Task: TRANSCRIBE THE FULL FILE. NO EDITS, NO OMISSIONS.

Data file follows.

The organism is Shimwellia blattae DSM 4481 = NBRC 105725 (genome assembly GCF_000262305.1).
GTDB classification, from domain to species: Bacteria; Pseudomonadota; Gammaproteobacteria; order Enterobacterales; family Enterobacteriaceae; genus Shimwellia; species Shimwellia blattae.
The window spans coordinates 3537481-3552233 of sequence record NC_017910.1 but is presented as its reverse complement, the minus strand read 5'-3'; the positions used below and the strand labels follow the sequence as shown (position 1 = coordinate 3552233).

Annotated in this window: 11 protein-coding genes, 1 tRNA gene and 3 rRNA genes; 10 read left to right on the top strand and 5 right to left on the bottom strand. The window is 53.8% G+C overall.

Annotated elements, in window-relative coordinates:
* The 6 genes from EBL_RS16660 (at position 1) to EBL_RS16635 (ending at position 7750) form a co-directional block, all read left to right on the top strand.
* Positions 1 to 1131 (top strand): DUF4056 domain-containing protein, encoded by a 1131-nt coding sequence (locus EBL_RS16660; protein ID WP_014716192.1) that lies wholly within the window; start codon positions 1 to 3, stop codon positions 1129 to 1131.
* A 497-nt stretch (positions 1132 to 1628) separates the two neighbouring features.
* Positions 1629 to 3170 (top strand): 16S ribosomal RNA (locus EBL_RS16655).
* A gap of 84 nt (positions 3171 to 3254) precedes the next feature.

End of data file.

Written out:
The organism is Shimwellia blattae DSM 4481 = NBRC 105725 (genome assembly GCF_000262305.1).
GTDB classification, from domain to species: Bacteria; Pseudomonadota; Gammaproteobacteria; order Enterobacterales; family Enterobacteriaceae; genus Shimwellia; species Shimwellia blattae.
The window spans coordinates 3537481-3552233 of sequence record NC_017910.1 but is presented as its reverse complement, the minus strand read 5'-3'; the positions used below and the strand labels follow the sequence as shown (position 1 = coordinate 3552233).

Annotated in this window: 11 protein-coding genes, 1 tRNA gene and 3 rRNA genes; 10 read left to right on the top strand and 5 right to left on the bottom strand. The window is 53.8% G+C overall.

Annotated elements, in window-relative coordinates:
* The 6 genes from EBL_RS16660 (at position 1) to EBL_RS16635 (ending at position 7750) form a co-directional block, all read left to right on the top strand.
* Positions 1 to 1131 (top strand): DUF4056 domain-containing protein, encoded by a 1131-nt coding sequence (locus EBL_RS16660; protein ID WP_014716192.1) that lies wholly within the window; start codon positions 1 to 3, stop codon positions 1129 to 1131.
* A 497-nt stretch (positions 1132 to 1628) separates the two neighbouring features.
* Positions 1629 to 3170 (top strand): 16S ribosomal RNA (locus EBL_RS16655).
* A gap of 84 nt (positions 3171 to 3254) precedes the next feature.